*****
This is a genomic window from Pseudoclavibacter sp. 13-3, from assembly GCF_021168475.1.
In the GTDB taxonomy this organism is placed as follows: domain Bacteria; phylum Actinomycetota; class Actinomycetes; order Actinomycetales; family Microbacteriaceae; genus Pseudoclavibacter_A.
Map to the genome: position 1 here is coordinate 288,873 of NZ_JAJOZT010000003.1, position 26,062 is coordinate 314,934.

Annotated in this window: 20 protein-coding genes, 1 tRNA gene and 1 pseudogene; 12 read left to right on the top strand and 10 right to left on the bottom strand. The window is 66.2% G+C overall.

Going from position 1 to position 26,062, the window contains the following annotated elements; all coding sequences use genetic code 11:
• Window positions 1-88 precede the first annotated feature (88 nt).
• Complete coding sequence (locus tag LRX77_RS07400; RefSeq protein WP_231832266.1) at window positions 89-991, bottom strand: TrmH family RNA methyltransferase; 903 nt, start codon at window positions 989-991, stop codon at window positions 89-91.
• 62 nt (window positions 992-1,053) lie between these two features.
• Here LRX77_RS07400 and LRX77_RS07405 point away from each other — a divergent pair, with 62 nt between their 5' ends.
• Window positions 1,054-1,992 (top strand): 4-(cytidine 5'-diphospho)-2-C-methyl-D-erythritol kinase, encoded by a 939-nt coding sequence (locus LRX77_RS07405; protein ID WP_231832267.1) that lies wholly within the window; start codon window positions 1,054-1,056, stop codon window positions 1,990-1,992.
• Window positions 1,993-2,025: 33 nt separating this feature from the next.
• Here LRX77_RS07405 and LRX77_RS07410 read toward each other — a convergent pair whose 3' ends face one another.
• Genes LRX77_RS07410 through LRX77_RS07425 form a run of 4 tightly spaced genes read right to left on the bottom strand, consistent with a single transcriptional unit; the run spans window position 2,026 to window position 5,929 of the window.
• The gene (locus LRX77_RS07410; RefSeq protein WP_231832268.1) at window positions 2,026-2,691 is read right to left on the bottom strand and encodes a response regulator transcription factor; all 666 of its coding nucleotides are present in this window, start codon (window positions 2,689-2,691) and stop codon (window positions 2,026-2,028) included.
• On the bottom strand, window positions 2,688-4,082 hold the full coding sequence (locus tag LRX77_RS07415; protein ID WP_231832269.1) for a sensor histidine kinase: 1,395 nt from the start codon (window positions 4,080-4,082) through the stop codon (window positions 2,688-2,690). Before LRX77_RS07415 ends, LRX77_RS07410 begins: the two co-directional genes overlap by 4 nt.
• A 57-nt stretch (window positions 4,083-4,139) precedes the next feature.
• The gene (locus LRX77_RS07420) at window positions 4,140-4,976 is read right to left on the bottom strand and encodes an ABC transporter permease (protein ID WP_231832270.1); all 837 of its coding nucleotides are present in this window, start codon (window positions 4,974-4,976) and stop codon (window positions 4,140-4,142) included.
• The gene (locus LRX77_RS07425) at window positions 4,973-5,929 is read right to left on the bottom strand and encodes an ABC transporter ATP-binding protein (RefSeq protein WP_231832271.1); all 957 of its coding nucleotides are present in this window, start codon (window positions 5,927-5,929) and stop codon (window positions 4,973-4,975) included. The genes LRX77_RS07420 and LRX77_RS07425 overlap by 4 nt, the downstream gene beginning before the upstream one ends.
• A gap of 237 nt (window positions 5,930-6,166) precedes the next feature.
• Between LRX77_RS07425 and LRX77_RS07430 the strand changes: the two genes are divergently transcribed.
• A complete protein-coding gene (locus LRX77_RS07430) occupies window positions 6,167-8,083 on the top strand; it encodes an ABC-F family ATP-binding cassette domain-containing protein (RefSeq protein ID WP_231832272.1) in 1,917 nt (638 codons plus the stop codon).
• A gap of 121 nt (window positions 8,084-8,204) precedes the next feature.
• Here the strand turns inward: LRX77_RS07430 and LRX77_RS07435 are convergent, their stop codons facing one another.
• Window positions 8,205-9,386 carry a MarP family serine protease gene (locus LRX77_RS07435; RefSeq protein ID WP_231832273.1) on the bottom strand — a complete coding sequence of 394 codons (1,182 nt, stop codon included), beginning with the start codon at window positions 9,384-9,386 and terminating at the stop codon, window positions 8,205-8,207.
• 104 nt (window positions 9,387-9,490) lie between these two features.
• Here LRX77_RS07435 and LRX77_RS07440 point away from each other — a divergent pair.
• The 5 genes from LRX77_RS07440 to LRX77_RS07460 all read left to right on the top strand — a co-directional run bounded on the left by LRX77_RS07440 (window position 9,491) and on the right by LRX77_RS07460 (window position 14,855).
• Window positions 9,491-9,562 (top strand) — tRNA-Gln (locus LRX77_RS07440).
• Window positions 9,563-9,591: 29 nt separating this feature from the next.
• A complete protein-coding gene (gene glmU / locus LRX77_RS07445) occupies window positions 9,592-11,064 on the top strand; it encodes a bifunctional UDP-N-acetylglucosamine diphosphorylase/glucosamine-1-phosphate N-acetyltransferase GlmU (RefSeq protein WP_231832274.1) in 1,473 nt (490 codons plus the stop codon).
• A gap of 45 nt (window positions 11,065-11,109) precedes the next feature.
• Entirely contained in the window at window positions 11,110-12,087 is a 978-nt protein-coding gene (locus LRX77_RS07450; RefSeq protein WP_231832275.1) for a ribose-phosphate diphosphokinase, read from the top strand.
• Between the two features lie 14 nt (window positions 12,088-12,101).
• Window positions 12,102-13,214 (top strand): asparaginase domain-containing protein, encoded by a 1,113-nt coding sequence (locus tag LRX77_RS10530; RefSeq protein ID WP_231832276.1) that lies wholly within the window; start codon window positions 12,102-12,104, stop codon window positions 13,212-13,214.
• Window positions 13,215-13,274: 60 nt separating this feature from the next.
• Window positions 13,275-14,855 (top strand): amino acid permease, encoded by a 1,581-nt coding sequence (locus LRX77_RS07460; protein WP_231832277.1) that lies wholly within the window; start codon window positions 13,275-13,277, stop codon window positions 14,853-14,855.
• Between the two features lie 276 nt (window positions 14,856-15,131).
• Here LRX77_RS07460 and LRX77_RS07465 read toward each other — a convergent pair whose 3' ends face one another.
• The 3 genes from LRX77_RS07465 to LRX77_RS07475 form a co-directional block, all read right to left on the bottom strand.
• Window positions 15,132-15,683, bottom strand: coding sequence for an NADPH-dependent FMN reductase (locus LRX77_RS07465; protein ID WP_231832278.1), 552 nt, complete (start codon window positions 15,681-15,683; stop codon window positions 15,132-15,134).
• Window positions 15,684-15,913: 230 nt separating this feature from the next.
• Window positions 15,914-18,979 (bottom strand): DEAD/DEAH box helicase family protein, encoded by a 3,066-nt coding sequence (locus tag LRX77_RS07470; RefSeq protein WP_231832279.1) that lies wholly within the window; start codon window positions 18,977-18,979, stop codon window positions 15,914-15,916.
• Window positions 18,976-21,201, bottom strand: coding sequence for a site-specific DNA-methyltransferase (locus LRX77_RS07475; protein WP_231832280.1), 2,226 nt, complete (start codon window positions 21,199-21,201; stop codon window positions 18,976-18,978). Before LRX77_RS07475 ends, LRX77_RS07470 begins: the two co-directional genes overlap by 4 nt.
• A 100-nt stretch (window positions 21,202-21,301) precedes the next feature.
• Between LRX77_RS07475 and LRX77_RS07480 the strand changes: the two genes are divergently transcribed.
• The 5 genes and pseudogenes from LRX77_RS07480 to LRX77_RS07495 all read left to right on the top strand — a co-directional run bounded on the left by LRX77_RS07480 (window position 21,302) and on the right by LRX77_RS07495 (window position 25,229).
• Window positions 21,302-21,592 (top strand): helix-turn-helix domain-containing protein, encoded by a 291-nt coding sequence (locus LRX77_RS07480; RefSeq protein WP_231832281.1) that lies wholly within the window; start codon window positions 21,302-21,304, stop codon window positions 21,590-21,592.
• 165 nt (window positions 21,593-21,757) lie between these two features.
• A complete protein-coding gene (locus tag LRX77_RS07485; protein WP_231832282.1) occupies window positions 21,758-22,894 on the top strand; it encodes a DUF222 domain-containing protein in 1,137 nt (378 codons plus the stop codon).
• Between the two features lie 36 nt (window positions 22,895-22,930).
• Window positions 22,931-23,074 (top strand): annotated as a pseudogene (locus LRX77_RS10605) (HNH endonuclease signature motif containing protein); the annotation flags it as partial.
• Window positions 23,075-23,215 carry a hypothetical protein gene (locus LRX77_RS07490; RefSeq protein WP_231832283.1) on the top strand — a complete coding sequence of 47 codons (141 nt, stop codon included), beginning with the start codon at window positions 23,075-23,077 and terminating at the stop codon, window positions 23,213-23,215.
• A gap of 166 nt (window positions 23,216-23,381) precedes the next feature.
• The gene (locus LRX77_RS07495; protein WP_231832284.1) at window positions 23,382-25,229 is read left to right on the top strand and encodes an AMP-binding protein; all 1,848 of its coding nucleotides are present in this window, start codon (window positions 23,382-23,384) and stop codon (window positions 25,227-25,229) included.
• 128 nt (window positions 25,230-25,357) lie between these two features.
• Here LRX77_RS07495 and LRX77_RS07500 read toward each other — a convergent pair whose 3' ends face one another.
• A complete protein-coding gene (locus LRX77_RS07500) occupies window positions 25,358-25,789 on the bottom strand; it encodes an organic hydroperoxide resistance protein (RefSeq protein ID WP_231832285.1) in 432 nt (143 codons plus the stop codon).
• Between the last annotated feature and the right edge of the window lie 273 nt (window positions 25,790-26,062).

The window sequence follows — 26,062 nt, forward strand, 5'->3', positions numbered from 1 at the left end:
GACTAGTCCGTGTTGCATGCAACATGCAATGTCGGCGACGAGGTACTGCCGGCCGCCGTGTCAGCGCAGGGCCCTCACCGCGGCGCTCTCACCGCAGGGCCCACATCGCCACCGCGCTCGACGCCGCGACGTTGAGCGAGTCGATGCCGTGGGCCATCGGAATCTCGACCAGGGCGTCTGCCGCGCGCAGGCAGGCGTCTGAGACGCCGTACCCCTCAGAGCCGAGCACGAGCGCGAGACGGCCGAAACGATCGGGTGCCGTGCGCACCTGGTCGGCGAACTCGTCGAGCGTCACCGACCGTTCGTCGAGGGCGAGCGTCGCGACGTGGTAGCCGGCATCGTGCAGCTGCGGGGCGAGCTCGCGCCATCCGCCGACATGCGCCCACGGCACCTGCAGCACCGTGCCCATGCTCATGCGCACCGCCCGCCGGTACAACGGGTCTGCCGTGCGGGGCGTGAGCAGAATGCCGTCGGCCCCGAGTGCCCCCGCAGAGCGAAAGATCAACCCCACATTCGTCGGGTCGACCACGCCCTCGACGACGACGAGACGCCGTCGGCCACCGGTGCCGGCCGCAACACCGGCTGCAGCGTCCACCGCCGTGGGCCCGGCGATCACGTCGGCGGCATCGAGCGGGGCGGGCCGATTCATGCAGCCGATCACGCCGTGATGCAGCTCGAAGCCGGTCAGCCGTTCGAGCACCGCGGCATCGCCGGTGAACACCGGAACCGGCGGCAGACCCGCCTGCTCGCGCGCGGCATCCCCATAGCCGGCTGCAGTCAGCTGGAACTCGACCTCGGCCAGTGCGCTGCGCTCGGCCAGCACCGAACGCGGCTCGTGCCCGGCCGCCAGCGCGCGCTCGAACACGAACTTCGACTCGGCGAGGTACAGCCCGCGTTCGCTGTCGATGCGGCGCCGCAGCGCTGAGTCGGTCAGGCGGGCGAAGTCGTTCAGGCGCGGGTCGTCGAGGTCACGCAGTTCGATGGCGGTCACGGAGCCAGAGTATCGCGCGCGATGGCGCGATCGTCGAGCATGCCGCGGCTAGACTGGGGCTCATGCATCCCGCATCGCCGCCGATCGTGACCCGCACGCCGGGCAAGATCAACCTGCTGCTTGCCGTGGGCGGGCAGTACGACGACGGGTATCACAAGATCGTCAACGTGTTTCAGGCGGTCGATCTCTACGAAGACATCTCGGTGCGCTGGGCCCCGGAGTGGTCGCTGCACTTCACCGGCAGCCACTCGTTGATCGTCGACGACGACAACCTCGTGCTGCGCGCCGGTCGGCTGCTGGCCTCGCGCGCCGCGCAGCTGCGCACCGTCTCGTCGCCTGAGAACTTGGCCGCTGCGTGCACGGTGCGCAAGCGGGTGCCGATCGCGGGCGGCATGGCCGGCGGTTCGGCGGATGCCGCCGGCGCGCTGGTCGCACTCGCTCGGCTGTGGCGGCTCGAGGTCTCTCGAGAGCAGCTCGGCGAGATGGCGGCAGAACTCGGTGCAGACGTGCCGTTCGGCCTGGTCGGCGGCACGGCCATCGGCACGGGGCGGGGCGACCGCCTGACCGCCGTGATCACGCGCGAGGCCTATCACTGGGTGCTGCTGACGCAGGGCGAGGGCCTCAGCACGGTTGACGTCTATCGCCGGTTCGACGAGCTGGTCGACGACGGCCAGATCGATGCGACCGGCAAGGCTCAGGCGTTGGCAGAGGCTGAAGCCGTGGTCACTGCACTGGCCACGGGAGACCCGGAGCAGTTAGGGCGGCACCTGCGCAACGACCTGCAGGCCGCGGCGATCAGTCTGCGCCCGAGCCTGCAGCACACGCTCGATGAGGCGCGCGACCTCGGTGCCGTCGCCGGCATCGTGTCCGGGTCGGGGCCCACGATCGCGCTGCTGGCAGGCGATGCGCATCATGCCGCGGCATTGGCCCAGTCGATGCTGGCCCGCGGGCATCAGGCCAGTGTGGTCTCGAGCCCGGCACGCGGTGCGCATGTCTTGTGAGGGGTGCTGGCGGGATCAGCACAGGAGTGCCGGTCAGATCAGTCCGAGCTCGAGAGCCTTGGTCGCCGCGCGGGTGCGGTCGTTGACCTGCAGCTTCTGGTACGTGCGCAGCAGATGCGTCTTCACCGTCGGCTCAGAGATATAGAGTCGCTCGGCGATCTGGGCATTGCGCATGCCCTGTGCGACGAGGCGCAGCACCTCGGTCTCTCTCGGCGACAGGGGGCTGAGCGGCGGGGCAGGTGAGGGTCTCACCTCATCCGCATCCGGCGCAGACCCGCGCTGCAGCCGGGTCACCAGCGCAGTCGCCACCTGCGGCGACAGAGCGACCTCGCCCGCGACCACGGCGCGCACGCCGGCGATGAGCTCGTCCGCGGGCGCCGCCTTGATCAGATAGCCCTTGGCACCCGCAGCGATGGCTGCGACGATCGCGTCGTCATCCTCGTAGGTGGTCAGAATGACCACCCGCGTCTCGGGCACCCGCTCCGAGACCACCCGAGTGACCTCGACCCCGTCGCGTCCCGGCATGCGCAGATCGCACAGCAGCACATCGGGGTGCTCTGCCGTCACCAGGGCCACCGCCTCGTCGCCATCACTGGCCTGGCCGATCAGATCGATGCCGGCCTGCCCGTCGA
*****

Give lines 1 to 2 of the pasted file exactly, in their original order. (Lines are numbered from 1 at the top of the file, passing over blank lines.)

This is a genomic window from Pseudoclavibacter sp. 13-3, from assembly GCF_021168475.1.
In the GTDB taxonomy this organism is placed as follows: domain Bacteria; phylum Actinomycetota; class Actinomycetes; order Actinomycetales; family Microbacteriaceae; genus Pseudoclavibacter_A.